Netmarble, the world’s third­biggest game publisher, has made a high­profile debut in South Korea’s largest listing in seven years as investors seek to tap into the success of Asia’s fastest growing mobile game maker. The company climbed as high as 9.2 percent in early Friday trading before settling at Won162,500, 3.5 percent higher than its initial public offering a report at Financial Times says.

The group, famous for its latest hit Lineage II: Revolution, raised Won2.66tn ($2.3bn) in the country’s largest listing since 2010. The IPO has drawn much interest from investors on the belief that “content providers” — new­economy companies that trade in games, software or media — would eclipse the industrial conglomerates that have historically dominated Asia’s fourth­largest economy.

Investors have poured cash into the country’s content providers, drawn by the narrative that South Korea is positioned as a leading Asian pop­culture power. The companies are breathing life into the country’s stagnant economy amid the declining competitiveness of its traditional manufacturing industries. Naver, the country’s top search engine, has become the fifth­largest stock on the country’s main board with a market capitalisation of Won28tn, ahead of industrial groups such as Posco, Kia Motors and LG Electronics.
CJ E & M, South Korea’s leading media company, has been added to the MSCI Korea index ahead of big companies such as Daewoo Shipbuilding and Marine Engineering and Hyundai Merchant Marine. Analysts say Netmarble’s strength lies in its ability to come up with a steady stream of hit games, unlike Asian rivals such as Mixi or GungHO, which have failed to extend their strong performance after releasing megahit titles.

“It has a competitive DNA in developing hit games continuously in a short period,” said Jang Won­yeol, analyst at Shinyoung Securities. “Its earnings are expected to grow sharply this year thanks to the huge popularity of the mobile Lineage game.”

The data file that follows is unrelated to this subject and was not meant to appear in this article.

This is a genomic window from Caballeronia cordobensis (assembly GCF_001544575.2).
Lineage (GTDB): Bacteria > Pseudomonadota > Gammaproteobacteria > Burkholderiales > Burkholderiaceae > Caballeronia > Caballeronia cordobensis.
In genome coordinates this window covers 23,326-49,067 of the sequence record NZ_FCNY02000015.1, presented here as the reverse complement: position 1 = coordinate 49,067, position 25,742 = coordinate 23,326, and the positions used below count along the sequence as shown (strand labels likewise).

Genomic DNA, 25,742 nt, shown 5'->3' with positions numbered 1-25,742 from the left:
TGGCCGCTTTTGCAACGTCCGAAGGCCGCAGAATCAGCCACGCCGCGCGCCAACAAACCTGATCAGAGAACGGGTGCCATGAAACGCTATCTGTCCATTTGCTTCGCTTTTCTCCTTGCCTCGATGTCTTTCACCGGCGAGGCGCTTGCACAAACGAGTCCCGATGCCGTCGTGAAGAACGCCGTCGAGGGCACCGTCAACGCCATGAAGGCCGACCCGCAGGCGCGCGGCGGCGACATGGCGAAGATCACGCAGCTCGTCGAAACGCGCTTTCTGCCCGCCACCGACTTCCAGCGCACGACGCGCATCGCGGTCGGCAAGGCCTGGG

However, there are also concerns that the shares are overvalued. The company was priced at more than 70 times 2016 earnings, much higher than rivals — NCSoft traded at 29 times earnings and Nexon at 45 times as of Thursday’s close.

Netmarble’s listing comes amid solid market sentiment in South Korea, with the benchmark index Kospi hitting record highs in recent days. The company, which is 22 per cent owned by Chinese internet group Tencent, has made rapid inroads into the region and the US with popular games such as Seven Knights, Everybody’s Marble and Marvel Future Fight.

The role­playing game Lineage 2: Revolution became the world’s highest grossing mobile
game in February after its December release in South Korea. The company said it would use proceeds from the IPO to help fund a global expansion that has included the acquisition of the Vancouver studio of US rival Kabam, and puzzle game developer SGN — now called Jam City — for $130m in 2015.

The company reported Won1.5tn in 2016 revenue, which has grown more than fivefold in two years. The US accounts for one­fifth of its sales and Japan for one­tenth. The company is eyeing more overseas acquisitions using funds raised in the IPO. “The key will be how successful it can become in overseas markets amid stiff competition. But
the outlook seems bright as the company is good at localizing its games,” Mr Jang said.